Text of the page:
Payson Civic Chorale to perform in Carnegie Hall
May 03, 2019 10:11AM
Conductor David C. Dahlquist has chosen two humanitarian choral works with which to make his Carnegie Hall conducting debut.
On Tuesday, May 28, he will direct the Payson Civic Chorale, which he founded in 1981, in Let Us Now Praise Famous Men, an anthem by British composer Ralph Vaughan Williams, and Randall Thompson’s choral cycle to texts by Thomas Jefferson, The Testament of Freedom. It will be only the fourth time the Vaughan Williams work has been performed in Carnegie Hall, and the first in 60 years.
The choir will also include members of Jacksonville Chapel Choir of Lincoln Park, New Jersey; the Brooklyn Community Chorus; and the Central Regional High School Choir of Bayville, New Jersey. The 8 pm performance, part of MidAmerica Productions’ 36th concert season, will be accompanied by the New England Symphonic Ensemble.
“Many of the present Chorale members experienced Carnegie Hall and New York City in 2006 when we performed under the direction of John Rutter,” says Mr. Dahlquist. “I chose not to perform that time so as to focus my attention on Dr. Rutter’s rehearsing and conducting techniques. I never imagined that after a career of 44 years as a music teacher and choral director, the invitation would be extended to me to step on stage at Carnegie Hall and direct. It feels like a culmination to, and validation of, a life’s work, for which I shall ever be grateful.”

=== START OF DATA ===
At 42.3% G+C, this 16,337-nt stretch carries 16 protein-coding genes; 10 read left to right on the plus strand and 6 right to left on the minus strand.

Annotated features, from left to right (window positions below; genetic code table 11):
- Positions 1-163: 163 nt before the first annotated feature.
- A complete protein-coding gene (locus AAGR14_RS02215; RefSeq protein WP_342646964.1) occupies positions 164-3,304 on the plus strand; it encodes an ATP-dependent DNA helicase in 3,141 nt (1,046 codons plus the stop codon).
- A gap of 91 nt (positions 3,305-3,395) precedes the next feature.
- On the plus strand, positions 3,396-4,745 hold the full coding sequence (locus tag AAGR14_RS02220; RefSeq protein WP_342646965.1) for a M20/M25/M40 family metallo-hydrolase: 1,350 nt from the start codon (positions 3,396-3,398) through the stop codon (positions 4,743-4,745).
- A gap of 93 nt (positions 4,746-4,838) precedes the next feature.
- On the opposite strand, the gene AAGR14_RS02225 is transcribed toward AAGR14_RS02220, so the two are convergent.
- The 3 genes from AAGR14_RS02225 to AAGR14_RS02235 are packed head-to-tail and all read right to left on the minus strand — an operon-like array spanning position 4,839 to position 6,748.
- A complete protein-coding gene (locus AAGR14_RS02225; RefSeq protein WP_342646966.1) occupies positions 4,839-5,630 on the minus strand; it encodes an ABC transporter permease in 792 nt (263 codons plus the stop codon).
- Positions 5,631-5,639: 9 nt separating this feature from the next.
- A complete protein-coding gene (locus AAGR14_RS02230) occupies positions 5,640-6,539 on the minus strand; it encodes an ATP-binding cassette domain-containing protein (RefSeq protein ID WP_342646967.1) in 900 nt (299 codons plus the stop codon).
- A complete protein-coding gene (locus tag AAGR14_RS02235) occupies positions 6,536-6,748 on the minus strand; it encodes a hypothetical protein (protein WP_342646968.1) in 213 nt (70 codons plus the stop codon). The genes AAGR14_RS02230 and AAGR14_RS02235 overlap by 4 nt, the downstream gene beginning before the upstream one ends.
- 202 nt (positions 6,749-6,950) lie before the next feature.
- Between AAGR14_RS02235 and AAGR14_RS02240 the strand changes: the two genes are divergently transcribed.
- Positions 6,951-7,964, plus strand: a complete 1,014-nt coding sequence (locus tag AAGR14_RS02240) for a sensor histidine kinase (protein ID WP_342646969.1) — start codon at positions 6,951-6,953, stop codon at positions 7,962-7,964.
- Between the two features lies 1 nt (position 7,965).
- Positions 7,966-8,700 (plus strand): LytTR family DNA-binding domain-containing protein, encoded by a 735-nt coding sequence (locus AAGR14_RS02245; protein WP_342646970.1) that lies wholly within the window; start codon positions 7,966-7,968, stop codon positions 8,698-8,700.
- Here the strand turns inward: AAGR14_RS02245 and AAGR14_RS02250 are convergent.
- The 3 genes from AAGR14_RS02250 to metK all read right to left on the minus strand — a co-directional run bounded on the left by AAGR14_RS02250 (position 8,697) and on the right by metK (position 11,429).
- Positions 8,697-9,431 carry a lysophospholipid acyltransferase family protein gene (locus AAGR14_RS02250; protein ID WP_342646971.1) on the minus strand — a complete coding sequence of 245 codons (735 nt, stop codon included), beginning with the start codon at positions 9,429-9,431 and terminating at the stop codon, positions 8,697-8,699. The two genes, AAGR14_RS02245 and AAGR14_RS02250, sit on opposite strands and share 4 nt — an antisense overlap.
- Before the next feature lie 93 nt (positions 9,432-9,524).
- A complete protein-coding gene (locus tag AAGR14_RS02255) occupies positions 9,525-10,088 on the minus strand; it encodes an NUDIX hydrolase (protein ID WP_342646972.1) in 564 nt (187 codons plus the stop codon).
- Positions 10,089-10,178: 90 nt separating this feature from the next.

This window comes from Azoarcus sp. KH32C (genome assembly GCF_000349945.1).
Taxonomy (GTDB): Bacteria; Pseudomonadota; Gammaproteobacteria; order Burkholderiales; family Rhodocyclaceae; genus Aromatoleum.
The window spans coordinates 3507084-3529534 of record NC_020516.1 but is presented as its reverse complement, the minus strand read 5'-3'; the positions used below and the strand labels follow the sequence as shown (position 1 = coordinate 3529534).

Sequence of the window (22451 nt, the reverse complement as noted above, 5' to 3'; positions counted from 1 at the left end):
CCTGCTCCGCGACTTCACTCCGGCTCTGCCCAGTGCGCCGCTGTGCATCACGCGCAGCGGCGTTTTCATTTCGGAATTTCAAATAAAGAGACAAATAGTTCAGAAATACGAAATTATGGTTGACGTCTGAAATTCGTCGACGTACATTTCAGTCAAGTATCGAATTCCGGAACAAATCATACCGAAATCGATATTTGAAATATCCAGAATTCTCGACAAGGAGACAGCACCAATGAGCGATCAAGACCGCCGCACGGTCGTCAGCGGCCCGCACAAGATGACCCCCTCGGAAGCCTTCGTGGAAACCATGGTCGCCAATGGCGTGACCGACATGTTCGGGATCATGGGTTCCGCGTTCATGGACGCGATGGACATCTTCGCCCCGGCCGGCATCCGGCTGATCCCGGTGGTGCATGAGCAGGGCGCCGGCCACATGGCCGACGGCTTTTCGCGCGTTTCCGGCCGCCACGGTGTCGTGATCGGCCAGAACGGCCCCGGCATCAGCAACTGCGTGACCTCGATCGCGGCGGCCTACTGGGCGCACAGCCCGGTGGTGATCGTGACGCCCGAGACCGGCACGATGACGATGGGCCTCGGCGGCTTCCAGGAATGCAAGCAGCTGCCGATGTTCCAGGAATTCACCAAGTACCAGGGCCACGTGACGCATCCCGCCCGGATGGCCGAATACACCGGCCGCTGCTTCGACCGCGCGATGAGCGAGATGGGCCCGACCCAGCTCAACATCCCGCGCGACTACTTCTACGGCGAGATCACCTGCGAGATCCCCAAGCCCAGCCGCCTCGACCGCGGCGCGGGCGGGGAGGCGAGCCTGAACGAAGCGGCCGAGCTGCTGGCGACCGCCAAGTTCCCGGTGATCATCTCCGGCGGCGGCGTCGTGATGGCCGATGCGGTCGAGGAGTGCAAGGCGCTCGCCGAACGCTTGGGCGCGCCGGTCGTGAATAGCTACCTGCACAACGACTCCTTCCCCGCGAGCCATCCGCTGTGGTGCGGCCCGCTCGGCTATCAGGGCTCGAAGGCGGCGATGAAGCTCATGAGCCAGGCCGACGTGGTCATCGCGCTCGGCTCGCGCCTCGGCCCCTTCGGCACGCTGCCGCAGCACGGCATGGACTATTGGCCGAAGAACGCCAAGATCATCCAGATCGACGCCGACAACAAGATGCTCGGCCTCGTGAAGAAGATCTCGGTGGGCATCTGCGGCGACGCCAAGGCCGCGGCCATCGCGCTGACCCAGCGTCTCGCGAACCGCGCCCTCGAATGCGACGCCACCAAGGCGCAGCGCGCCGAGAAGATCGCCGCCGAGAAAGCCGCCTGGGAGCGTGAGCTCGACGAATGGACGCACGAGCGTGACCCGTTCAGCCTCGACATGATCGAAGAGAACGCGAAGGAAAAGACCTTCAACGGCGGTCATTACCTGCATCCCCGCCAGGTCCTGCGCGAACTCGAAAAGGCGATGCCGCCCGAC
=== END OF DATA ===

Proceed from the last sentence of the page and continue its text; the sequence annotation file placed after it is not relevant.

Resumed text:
The two works he will conduct were composed two decades apart, one just after the first World War, the other at the height of the second.
Composed in 1923, Vaughan Williams’ Let Us Now Praise Famous Men,with a text drawn from Ecclesiasticus 44 in the King James Bible, contrasts the tribute paid to famous people of accomplishment with those whose lives may have been anonymous, but nonetheless contributed to the welfare of mankind and thus are as deserving of memorial. The Testament of Freedom, asetting of four passages from the writings of Thomas Jefferson, was composed in 1943 to commemorate the bicentennial of his birth. Despite, or perhaps because of, its wartime origins, it sings eloquently of the triumph of the democratic ideal.